Stressed Moms Are a Christmas Tradition
A relatable guest post on stressed moms and Christmas.
Christmas Madness or Magical Christmas
As I hunkered on the floor, aproned and peering into the oven to check the state of my organic, corn-fed (and apparently this year privately educated) Christmas turkey, I hoped again not to poison my entire family because the juices didn’t run clear. And again I wondered, “Why do I let myself in for this madness every year?” The stress of weaving of a magical Christmas that moms feel responsible for every Christmas is too much. But a bit like childbirth itself, we forget about how painful it was and do it all over again except this time our epidural consists of forced Xmas optimism (probably), gin (likely), and sighs of “but I love it really!”(Definitely)
So which elements cause the most stress for moms around Christmas? The first culprit I would argue is the Elf on the Shelf, who is required to be ever more adventurous and naughty each night from when he arrives on the 1st of December. We’ve done criminal elf: cereal emptied all over the floor remorselessly. We had adventurous elf: zip wiring with knitting wool across the valleys of the kitchen or hanging upside down on the ceiling. Mundane elf anyone? Catching him putting out the rubbish or on hold to car insurance companies to get the best deal. Last night I almost gave up on good ideas and had him on our couch watching CNN because elves can be into politics too, can’t they?
Moms Making Santa Magic
And then there’s the stress moms deal with because of Santa, more particularly as children get older. Santa for the under 5s is as easy to convince as a newly ordained priest into the Catholic Church – it’s unquestionably a tenet of their belief system. However, when little doubting Thomas reaches about 7 or 8 he asks difficult questions like “why would you let a stranger come into our home, Mum?”. The timezones explain a lot about how one man can get to every country in the world in one night but some children seek evidence-based empirical knowledge such as “can I leave your phone so he can take a picture to show us he was really here?” “I’m not sure Santa knows how to use an iPhone as I believe it’s android-only technology in the North Pole!” I answered meekly.
And then one year late on Christmas Eve, I had to drive to a warehouse in the middle of an industrial estate to find a massive bag of soda crystals to look like snow to put all around our fireplace. I felt like Walter White standing in the warehouse wilderness waiting for someone to hand over the massive bag of shiny white crystals as I exchanged cash and drove off into the twilight. The snow worked like convincing magic and as an added bonus for me, my carpet smelled wonderful til Valentine’s Day!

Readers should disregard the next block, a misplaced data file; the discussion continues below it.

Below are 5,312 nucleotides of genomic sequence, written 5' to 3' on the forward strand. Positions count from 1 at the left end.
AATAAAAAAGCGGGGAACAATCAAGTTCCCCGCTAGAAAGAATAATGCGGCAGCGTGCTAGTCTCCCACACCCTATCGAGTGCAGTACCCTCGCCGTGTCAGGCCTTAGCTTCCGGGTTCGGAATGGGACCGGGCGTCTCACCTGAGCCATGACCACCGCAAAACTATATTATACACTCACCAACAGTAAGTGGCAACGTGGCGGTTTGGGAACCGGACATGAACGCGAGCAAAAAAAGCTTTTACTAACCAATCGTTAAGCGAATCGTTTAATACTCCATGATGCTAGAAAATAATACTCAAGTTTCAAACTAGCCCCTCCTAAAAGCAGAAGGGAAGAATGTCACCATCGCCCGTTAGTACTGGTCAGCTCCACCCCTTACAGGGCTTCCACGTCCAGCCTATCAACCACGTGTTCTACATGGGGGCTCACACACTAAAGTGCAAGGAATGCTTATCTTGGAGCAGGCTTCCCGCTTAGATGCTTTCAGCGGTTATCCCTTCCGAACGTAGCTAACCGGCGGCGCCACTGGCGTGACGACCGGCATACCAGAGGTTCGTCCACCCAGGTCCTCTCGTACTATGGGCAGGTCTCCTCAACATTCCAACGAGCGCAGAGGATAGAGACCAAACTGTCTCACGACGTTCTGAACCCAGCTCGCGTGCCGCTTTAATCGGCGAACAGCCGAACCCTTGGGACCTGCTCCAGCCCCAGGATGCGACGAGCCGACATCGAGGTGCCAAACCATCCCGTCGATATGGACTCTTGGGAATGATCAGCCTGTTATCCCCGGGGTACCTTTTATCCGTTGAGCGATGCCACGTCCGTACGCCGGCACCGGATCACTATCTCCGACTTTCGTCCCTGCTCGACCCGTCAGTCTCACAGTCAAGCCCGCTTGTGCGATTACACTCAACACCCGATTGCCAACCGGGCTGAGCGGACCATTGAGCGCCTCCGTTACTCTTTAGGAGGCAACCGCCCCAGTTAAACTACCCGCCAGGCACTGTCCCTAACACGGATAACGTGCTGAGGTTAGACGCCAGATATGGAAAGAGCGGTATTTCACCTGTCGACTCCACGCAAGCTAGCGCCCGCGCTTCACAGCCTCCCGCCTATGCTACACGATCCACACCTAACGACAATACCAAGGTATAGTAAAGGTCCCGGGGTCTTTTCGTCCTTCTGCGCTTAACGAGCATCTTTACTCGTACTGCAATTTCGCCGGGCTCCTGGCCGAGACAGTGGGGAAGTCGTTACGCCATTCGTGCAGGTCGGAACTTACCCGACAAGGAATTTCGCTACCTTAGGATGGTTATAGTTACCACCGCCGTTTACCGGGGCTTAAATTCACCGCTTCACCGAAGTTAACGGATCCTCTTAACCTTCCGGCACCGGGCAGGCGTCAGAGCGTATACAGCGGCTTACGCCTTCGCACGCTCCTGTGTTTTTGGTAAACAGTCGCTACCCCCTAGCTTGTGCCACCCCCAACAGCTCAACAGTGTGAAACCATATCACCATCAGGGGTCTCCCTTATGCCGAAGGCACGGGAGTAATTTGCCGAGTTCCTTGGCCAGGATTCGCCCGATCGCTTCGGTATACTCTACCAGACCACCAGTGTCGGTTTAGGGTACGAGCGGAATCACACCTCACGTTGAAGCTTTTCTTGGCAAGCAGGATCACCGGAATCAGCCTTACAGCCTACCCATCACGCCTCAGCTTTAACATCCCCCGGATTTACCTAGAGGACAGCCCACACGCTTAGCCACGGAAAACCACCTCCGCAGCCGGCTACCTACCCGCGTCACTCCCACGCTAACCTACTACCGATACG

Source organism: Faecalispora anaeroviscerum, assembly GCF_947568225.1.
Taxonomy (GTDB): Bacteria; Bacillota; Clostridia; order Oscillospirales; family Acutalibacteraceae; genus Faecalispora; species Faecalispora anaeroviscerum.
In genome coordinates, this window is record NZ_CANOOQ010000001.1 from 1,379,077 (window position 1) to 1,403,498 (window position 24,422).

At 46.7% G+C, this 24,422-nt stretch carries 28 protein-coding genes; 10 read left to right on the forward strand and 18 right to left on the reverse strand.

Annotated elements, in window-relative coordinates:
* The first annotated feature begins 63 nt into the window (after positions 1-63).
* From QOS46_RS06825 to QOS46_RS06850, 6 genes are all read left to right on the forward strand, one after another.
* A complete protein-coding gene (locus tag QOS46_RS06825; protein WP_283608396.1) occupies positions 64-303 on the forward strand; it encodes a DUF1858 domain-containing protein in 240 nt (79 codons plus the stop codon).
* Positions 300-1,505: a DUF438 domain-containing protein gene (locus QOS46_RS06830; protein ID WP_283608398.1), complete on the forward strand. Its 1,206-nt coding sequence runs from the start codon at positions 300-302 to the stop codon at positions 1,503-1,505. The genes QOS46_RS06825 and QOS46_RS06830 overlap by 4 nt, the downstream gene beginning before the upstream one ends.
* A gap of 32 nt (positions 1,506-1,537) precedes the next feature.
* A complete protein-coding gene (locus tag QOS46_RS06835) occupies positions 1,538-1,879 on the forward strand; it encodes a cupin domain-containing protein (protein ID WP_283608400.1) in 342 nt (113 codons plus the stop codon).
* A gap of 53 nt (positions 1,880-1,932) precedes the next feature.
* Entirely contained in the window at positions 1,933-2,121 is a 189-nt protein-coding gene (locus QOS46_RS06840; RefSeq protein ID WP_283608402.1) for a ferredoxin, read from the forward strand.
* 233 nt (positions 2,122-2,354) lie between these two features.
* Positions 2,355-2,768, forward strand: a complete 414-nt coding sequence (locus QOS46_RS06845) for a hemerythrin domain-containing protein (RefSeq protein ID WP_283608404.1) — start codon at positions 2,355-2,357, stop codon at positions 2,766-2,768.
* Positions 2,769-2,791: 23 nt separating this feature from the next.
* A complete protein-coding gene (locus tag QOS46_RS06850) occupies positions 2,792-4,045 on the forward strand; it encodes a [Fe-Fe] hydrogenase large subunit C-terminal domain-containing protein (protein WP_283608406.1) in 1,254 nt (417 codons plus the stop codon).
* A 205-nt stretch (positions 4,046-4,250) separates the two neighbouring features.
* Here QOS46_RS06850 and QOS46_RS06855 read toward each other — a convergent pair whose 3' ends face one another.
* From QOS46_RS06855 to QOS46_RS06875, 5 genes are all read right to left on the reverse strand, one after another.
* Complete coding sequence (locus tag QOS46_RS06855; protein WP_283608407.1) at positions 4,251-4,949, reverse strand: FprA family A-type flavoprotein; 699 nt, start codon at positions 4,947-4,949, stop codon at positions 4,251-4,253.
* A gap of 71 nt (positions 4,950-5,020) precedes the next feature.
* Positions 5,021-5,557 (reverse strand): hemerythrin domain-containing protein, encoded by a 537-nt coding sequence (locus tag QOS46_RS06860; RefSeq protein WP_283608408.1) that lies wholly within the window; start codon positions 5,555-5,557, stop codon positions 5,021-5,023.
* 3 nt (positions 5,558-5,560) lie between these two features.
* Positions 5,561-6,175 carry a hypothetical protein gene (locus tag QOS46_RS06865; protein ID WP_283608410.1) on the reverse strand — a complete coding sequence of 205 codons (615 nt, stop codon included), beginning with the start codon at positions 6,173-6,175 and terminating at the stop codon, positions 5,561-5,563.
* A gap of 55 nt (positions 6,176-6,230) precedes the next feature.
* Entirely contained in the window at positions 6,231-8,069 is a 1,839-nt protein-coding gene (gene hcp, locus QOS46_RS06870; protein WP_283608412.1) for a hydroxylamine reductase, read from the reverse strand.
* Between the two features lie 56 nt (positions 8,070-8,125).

Peak Santa stress for this mom last year as I almost got caught when the kids emerged downstairs right after midnight when Santa had just been. I was forced to hide in the cupboard under the stairs like a middle-aged female Harry Potter. In silence and in darkness for an hour! thought, great. I’ll be found dead here at little Christmas, like a rigor mortis, hypothermic robin, lifeless and splayed over hockey sticks and football boots.
Mom Stress: Christmas Dinner
And finally, there’s the dinner! The basting and heating up of all the things is an incredibly tricky thing that I never seem to get right. The ham is always overdone, the sprouts are undercooked as their mushiness is controversial. The parsnips are burnt like they have recently been yeeted head first into the sun. And the turkey is the moodiest of meats to manage – underdone in parts, colder than Pluto to warm up when cooled down, and basically is the most underrated and dry thing anyway to choose on one of the most important feasts of the year! That’s a good way to stress out a mom! It’s like having an understudy play Hamlet on opening night. A wholly under-qualified meat!
Like a Christmas Cracker
Yet here we are again this year doing the same madness even in a pandemic. A bit like a Christmas cracker joke, we heard it before and know how it goes but we laugh and enjoy it all the same!
Guest post by:
Fionnaigh Connaughton-O’Connor lives with her husband and three children in Dublin. She has a daughter and identical twins boys. She works in adult literacy and cares about equality for all. Growing up as second youngest of a large family in Galway, she once wore wellies all day and helped flock sheep before moving to the big city. Interested in politics, puns, poetry, tennis. Currently removing spots from a cereal bowl and other parenting duties as required. Pisces.
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